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New Zealand conscience votes spring surprises

Gay marriage opponents, and there are plenty of them, will be lining up to tell New Zealand MPs what they think of them when a select committee opens public hearings on the bill that legalises it.

 
 

Alcohol reform bill

GAY marriage opponents, and there are plenty of them, will be lining up to tell New Zealand MPs what they think of them when a select committee opens public hearings on the bill that legalises it.

They will have to be content with being angry and frustrated, because they aren’t going to overturn the 80-40 vote that put Louisa Wall’s bill through its first reading.

The majority was stronger than even the bill’s most optimistic supporters had hoped for.

They had their fingers crossed for 70 votes and didn’t know which way more than a third of parliament’s 121 MPs were going to go.

There was talk of the possibility that National’s mostly silent new intake would turn out to be conservatives, and might have the numbers to defeat the bill.

That didn’t happen. Most of the younger new Nats backed it, possibly influenced by the party’s youth wing which lobbied hard for the bill.

The select committee will have the power to change the bill, but it’s a simple piece of legislation and there isn’t much room to move.

Wall says a clause could be put in to make it explicit that churches won’t have to marry gay couples if they don’t want to, and that’s about it.

Wednesday’s hour-long debate was a quietly serious affair. Most speakers favoured the bill and explained why, opponents were at pains to point out they weren’t homophobic.

That was in stark contrast to the next day, when the alcohol purchase age was debated for more than two hours.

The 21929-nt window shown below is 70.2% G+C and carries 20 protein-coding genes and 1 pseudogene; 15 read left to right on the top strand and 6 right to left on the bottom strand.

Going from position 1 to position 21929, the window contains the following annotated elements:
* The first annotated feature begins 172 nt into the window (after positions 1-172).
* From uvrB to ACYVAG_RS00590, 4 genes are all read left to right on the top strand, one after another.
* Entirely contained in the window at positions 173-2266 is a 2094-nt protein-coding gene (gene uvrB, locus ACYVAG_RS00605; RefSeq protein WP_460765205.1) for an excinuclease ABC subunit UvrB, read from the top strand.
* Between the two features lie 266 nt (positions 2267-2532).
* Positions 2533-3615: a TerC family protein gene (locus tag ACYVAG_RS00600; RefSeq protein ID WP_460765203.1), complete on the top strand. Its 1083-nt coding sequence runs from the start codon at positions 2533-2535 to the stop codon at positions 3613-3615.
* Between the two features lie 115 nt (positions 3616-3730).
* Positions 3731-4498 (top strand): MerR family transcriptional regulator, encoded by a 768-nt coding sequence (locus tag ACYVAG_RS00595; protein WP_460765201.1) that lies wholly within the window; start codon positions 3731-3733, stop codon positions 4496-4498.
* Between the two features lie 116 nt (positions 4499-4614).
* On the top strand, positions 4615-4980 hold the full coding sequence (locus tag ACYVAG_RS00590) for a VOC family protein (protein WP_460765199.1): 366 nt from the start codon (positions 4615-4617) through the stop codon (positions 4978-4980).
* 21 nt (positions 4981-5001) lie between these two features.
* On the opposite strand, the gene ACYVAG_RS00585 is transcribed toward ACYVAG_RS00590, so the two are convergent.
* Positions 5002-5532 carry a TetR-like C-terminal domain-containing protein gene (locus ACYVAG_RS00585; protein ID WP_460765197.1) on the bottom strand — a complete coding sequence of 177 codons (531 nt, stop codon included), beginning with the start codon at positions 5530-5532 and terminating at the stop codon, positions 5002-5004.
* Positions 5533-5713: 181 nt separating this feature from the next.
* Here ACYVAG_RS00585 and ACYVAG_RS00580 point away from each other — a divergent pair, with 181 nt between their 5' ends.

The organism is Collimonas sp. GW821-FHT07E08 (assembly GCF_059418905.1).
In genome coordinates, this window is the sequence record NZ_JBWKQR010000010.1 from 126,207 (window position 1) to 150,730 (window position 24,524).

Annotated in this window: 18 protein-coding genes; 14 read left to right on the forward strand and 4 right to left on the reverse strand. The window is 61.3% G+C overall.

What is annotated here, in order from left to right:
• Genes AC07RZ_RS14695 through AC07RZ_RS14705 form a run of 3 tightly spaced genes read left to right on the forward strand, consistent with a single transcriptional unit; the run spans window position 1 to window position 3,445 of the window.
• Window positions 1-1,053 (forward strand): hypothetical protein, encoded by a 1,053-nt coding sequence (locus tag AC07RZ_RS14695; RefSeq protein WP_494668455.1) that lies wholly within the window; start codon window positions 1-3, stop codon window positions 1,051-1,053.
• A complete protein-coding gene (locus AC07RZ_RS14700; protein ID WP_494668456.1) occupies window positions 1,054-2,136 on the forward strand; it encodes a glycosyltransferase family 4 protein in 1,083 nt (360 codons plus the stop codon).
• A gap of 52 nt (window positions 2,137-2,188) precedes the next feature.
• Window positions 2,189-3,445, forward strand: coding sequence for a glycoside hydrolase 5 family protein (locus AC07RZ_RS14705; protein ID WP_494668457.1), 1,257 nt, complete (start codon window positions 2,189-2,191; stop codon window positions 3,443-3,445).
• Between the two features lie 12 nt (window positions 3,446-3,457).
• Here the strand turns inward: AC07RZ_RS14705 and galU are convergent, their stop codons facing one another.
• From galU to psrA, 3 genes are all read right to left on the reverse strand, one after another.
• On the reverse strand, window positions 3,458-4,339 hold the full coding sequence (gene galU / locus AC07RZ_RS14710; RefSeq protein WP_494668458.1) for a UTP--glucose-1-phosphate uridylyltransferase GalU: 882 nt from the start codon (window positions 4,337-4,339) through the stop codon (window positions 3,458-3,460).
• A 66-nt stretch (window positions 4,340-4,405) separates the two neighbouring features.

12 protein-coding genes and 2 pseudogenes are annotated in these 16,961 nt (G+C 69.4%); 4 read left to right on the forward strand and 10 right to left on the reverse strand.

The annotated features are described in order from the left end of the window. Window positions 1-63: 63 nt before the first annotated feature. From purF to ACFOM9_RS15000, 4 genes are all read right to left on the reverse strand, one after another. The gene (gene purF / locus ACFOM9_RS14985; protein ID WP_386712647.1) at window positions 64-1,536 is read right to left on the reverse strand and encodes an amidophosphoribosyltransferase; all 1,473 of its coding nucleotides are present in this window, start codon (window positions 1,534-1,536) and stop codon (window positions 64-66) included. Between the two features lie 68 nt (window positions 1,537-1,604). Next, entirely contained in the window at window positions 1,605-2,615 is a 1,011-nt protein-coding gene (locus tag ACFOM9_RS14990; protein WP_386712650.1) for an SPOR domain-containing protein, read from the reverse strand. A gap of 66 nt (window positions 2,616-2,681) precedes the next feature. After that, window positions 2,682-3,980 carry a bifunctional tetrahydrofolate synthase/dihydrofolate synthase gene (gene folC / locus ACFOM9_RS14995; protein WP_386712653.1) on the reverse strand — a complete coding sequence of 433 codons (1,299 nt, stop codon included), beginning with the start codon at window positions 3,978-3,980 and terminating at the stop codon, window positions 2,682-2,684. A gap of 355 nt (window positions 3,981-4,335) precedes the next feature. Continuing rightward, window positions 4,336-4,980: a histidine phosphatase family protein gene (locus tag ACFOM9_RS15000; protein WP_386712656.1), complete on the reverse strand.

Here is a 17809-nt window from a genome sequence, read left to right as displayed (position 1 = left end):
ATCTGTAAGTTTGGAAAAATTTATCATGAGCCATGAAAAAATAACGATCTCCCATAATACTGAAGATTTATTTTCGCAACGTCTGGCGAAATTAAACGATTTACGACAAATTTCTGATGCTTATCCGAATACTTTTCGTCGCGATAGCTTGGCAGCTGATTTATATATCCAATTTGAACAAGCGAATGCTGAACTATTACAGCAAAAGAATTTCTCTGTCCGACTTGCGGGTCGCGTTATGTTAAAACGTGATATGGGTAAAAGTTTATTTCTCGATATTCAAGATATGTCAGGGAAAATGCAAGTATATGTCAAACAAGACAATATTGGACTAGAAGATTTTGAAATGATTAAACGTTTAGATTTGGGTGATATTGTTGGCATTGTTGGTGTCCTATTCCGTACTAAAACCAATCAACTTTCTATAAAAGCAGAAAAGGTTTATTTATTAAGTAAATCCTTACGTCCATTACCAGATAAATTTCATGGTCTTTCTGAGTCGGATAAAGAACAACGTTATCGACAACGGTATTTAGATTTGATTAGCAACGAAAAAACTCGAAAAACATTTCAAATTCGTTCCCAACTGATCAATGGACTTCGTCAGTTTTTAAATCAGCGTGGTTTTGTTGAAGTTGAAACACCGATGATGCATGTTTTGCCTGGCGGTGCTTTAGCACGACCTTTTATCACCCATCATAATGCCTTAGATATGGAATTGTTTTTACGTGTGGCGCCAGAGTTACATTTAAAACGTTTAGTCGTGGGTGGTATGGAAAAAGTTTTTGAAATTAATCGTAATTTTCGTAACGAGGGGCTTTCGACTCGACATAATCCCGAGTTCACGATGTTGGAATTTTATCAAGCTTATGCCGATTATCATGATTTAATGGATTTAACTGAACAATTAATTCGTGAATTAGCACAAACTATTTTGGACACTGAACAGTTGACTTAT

It quickly became clear that the government wasn’t going to get its way.

Few MPs were interested in the split age option – 18 in bars and 20 in supermarkets – which Prime Minister John Key and Justice Minister Judith Collins had been promoting and were confident would be adopted.

But these were conscience votes, and they didn’t have any control over their MPs who generally felt it was impractical, unfair and wouldn’t achieve much.

The real deal was whether the age should be kept at 18 or raised to 20, across the board.

It polarised parliament, with mostly older MPs arguing that lowering the age from 20 to 18 in 1999 had been an appalling mistake which had led to unprecedented binge drinking by young people.

“It’s the silliest thing we ever did,” said National’s Simon Bridges, who is 36 and looked as though he was on the wrong side.

But most of his Tauranga constituents are a lot older than he is, so he could get away with saying he wasn’t going to be influenced by the “pimply-faced” ignorance displayed by his party’s youth wing.

His caucus colleague Nikki Kaye, 32, who represents Auckland Central, waved statistics she said showed only 10 per cent of binge drinkers were teenagers and said there was no way she was going to penalise them for the wrongs of their elders.

Labour’s Lianne Dalziel, who started working on alcohol law reform when she was commerce minister in the previous government, doesn’t think the legislation Justice Minister Judith Collins has put forward – the age is just one part of it – will do anything to curb binge drinking.

“It isn’t about age, it’s about price and this is a gutless bill,” she told parliament.

Whether it’s gutless or not, the bill has taken four years to put together and it will be decades before another government has a shot at dealing with problems that aren’t going to go away.

 
 

 
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